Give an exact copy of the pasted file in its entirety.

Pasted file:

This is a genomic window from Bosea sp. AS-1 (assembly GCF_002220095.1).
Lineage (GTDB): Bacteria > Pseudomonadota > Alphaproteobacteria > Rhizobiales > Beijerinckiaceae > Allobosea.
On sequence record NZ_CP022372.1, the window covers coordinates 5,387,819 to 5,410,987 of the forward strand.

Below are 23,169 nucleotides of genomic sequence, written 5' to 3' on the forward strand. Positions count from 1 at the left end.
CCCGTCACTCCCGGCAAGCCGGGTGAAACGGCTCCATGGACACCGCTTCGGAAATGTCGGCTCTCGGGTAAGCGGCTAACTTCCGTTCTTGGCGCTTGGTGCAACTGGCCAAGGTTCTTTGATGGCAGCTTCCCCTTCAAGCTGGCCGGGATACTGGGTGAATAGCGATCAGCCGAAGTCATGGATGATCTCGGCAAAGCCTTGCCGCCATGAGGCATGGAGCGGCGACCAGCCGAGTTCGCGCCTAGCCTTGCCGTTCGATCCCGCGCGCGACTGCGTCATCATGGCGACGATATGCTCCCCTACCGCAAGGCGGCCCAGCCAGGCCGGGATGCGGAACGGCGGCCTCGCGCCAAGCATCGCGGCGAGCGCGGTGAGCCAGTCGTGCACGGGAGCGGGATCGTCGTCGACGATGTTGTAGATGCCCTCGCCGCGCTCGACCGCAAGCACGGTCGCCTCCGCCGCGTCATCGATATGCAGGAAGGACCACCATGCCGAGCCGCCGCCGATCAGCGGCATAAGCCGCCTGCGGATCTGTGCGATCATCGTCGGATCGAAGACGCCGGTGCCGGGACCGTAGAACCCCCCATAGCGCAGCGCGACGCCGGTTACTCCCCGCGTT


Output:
This is a genomic window from Bosea sp. AS-1 (assembly GCF_002220095.1).
Lineage (GTDB): Bacteria > Pseudomonadota > Alphaproteobacteria > Rhizobiales > Beijerinckiaceae > Allobosea.
On sequence record NZ_CP022372.1, the window covers coordinates 5,387,819 to 5,410,987 of the forward strand.

Below are 23,169 nucleotides of genomic sequence, written 5' to 3' on the forward strand. Positions count from 1 at the left end.
CCCGTCACTCCCGGCAAGCCGGGTGAAACGGCTCCATGGACACCGCTTCGGAAATGTCGGCTCTCGGGTAAGCGGCTAACTTCCGTTCTTGGCGCTTGGTGCAACTGGCCAAGGTTCTTTGATGGCAGCTTCCCCTTCAAGCTGGCCGGGATACTGGGTGAATAGCGATCAGCCGAAGTCATGGATGATCTCGGCAAAGCCTTGCCGCCATGAGGCATGGAGCGGCGACCAGCCGAGTTCGCGCCTAGCCTTGCCGTTCGATCCCGCGCGCGACTGCGTCATCATGGCGACGATATGCTCCCCTACCGCAAGGCGGCCCAGCCAGGCCGGGATGCGGAACGGCGGCCTCGCGCCAAGCATCGCGGCGAGCGCGGTGAGCCAGTCGTGCACGGGAGCGGGATCGTCGTCGACGATGTTGTAGATGCCCTCGCCGCGCTCGACCGCAAGCACGGTCGCCTCCGCCGCGTCATCGATATGCAGGAAGGACCACCATGCCGAGCCGCCGCCGATCAGCGGCATAAGCCGCCTGCGGATCTGTGCGATCATCGTCGGATCGAAGACGCCGGTGCCGGGACCGTAGAACCCCCCATAGCGCAGCGCGACGCCGGTTACTCCCCGCGTT